• Clinical science

Hepatitis C

Summary

Hepatitis C is an infection caused by the hepatitis C virus (HCV), which attacks liver cells and causes liver inflammation. The virus is mainly transmitted parenterally, especially through IV drug use or needlestick injuries in healthcare settings. Most patients are asymptomatic in the acute phase, but may develop fever, malaise, fatigue, or jaundice. Transition to chronic infections occurs in up to 85% of cases since asymptomatic patients are rarely diagnosed and treated. Chronic infection is associated with increased mortality due to cirrhosis and hepatocellular carcinoma. Suspicion of HCV infection due to exposure, clinical presentation, or elevated aminotransferase levels should be followed up with HCV antibody and HCV RNA testing to confirm the diagnosis. Acute HCV infection is treated with interferon-α, while a combination of two direct-acting antivirals (e.g., ledipasvir, sofosbuvir) is recommended in cases of chronic infection. More than 90% of patients are cured with adequate treatment.

Definition

Acute HCV infection

Chronic HCV infection

References:[1]

Epidemiology

References:[2][3]

Epidemiological data refers to the US, unless otherwise specified.

Etiology

Pathogen

  • Hepatitis C virus (HCV: RNA virus, flavivirus)
  • Chronic infectious risk is multifactorial and ultimately derives from the host's inability to achieve true immunity despite the production of neutralizing antibodies against the viral envelope
    • Flawed proofreading capability of RNA dependent RNA polymerase introduces mutations into genes encoding viral glycoprotein envelope, allowing for continuous novel antigen production
    • Rapid replication rate produces many antigenically unique viral envelopes
    • Consequently, the production of host antibodies is delayed relative to the production of new mutant virions so infection continues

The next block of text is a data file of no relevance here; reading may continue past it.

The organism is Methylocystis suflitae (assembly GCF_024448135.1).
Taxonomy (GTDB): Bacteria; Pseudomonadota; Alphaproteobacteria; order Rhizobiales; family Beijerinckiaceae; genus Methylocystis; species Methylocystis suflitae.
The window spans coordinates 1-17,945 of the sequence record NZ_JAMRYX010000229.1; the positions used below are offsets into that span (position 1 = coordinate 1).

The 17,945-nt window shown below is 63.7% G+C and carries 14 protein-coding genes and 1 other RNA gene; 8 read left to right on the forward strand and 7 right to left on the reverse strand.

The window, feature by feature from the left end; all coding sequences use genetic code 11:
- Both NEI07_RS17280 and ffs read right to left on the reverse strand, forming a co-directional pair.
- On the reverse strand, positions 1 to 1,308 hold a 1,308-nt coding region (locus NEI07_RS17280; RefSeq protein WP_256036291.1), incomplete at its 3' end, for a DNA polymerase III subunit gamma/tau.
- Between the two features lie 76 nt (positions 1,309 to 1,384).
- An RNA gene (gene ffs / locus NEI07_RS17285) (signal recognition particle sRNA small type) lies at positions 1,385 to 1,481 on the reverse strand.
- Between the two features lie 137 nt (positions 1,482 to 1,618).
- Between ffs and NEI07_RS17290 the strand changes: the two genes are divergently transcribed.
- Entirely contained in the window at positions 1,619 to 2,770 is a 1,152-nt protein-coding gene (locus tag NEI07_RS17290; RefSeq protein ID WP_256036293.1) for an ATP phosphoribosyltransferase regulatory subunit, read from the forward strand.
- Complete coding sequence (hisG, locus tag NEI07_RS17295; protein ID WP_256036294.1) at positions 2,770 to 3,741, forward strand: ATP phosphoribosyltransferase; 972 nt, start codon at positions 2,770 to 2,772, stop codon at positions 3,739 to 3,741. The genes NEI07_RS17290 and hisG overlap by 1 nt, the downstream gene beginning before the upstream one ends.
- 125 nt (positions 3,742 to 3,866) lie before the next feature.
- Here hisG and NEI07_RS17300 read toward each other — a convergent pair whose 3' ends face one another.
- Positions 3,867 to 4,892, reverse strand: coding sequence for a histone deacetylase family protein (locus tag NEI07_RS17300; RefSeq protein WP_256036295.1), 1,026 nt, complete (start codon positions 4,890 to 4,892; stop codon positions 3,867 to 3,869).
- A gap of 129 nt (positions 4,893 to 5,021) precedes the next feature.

• There are six genotypes: In the US, the main ones are genotype 1 (65–80%) and genotype 2 (10–15%).
  • Reinfection with another HCV genotype is possible even after previous infection.

Transmission

  1. Parenteral
  2. Sexual: rare (in contrast to HBV and HIV)
  3. Perinatal (vertical)

High-risk groups for HCV infection

Patients with a medical history indicating a high risk for HCV infection should be tested!
References:[4][3][5]

Clinical features

  • Incubation period: 2 weeks to 6 months

Acute course

Symptoms are nonspecific and may be similar to those of other acute viral infections!

Chronic course

References:[6][1][3][7][8]

Diagnostics

References:[7][9][10][11]

Pathology

Differential diagnoses

The differential diagnoses listed here are not exhaustive.

Treatment

Acute hepatitis C

  • Goal: prevent transition to chronic infection!
  • Treatment: interferon-α or peginterferon-α (PEG-INF) for 6 months

There is no post-exposure prophylaxis available!

Chronic hepatitis C

Interferon and ribavirin are associated with severe side effects and teratogenicity!
References:[3][5][10][12][13]

Complications

References:[14][15]

We list the most important complications. The selection is not exhaustive.

Special patient groups

Considerations in pregnancy

References:[16][17]